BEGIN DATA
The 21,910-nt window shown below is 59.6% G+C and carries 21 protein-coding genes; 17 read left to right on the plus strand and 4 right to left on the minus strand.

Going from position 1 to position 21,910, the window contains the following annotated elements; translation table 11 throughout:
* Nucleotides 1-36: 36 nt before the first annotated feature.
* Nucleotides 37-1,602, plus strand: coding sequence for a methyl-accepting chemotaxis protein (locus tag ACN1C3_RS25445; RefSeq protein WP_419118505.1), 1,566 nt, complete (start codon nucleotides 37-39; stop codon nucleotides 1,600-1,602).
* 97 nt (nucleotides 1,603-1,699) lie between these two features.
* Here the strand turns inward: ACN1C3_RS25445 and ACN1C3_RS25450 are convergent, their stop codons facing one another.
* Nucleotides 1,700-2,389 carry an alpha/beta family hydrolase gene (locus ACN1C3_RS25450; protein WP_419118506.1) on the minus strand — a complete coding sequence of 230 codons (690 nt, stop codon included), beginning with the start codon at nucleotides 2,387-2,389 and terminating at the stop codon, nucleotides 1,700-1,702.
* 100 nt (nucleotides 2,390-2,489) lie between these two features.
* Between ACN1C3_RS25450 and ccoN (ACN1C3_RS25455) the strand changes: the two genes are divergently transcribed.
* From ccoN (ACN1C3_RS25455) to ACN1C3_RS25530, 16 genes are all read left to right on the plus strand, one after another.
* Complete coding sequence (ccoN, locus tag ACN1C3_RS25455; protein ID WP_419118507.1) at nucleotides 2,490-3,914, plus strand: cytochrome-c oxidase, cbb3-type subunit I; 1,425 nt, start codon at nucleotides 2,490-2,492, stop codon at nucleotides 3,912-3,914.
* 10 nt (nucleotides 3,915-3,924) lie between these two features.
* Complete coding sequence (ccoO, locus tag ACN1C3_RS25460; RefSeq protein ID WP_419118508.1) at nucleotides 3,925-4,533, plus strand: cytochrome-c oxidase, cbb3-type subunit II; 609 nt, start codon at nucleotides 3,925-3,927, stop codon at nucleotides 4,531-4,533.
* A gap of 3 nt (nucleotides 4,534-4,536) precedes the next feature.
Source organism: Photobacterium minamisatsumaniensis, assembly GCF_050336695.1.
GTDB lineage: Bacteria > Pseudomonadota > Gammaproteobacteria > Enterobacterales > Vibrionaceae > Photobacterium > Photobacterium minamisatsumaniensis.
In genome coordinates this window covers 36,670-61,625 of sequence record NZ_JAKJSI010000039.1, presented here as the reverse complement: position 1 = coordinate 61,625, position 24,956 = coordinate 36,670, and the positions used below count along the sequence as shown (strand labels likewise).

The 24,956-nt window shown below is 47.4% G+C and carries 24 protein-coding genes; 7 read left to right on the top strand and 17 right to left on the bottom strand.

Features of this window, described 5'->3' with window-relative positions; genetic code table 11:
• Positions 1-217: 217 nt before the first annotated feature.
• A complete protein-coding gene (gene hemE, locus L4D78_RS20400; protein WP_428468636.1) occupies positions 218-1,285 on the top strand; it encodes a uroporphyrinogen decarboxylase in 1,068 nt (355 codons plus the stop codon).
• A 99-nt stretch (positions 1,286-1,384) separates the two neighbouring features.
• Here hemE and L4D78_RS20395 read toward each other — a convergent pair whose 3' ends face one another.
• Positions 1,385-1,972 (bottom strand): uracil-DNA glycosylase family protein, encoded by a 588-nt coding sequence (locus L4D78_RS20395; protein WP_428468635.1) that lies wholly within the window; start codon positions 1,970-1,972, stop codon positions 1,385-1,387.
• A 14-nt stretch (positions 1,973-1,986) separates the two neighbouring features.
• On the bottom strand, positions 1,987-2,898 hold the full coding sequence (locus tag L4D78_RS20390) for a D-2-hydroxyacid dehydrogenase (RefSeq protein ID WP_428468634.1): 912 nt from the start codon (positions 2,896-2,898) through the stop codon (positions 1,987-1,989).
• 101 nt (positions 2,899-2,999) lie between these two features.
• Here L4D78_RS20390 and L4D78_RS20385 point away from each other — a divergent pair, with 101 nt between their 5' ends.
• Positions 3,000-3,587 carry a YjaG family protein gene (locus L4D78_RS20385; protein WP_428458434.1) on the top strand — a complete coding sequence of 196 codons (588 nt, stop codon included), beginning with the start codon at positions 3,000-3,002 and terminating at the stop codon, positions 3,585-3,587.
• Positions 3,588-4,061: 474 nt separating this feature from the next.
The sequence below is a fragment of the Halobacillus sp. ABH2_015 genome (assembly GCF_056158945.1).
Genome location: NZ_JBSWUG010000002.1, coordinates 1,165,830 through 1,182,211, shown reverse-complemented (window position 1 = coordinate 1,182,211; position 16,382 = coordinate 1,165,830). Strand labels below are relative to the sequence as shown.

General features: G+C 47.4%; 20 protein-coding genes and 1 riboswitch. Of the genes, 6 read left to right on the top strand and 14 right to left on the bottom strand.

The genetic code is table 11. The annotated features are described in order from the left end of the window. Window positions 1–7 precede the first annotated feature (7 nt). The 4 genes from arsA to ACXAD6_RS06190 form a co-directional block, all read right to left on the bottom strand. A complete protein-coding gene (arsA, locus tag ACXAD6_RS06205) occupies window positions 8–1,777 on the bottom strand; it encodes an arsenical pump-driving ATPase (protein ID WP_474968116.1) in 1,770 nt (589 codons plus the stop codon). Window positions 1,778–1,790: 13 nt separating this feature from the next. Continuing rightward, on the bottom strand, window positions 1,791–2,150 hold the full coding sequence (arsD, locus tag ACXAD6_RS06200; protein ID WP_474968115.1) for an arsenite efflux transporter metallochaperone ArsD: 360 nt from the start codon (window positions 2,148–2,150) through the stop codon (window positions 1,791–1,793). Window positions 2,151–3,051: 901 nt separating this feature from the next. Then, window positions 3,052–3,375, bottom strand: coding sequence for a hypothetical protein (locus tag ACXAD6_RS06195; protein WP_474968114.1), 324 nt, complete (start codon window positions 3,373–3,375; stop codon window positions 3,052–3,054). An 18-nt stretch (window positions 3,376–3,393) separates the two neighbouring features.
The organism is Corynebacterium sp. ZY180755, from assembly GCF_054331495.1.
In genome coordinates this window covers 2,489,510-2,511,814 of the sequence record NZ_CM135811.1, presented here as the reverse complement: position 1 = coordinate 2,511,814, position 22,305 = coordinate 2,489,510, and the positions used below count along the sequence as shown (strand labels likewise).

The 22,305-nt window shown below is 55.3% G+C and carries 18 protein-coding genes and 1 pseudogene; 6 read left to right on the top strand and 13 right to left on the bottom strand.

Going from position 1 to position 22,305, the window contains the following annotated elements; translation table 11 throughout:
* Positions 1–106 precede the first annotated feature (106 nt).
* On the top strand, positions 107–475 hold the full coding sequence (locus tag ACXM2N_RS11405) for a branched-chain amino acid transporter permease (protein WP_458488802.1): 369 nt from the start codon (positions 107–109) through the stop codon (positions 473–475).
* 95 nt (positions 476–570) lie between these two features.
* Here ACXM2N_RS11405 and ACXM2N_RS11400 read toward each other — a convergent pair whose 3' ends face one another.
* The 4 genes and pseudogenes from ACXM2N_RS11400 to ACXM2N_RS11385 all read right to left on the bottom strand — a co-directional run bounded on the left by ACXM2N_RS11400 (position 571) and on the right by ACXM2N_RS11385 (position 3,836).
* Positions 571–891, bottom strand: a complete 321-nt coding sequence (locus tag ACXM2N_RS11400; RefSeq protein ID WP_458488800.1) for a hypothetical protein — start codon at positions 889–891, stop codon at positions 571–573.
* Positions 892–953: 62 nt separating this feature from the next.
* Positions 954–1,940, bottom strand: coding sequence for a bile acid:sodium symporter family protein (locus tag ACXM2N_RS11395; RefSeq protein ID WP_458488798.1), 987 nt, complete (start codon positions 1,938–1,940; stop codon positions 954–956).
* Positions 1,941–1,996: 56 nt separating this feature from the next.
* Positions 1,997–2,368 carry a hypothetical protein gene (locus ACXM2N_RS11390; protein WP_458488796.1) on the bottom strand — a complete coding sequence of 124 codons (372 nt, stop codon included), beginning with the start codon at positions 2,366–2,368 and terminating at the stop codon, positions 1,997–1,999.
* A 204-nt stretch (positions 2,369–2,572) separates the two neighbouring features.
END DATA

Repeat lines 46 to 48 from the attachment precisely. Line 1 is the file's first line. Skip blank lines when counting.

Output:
* Positions 954–1,940, bottom strand: coding sequence for a bile acid:sodium symporter family protein (locus tag ACXM2N_RS11395; RefSeq protein ID WP_458488798.1), 987 nt, complete (start codon positions 1,938–1,940; stop codon positions 954–956).
* Positions 1,941–1,996: 56 nt separating this feature from the next.
* Positions 1,997–2,368 carry a hypothetical protein gene (locus ACXM2N_RS11390; protein WP_458488796.1) on the bottom strand — a complete coding sequence of 124 codons (372 nt, stop codon included), beginning with the start codon at positions 2,366–2,368 and terminating at the stop codon, positions 1,997–1,999.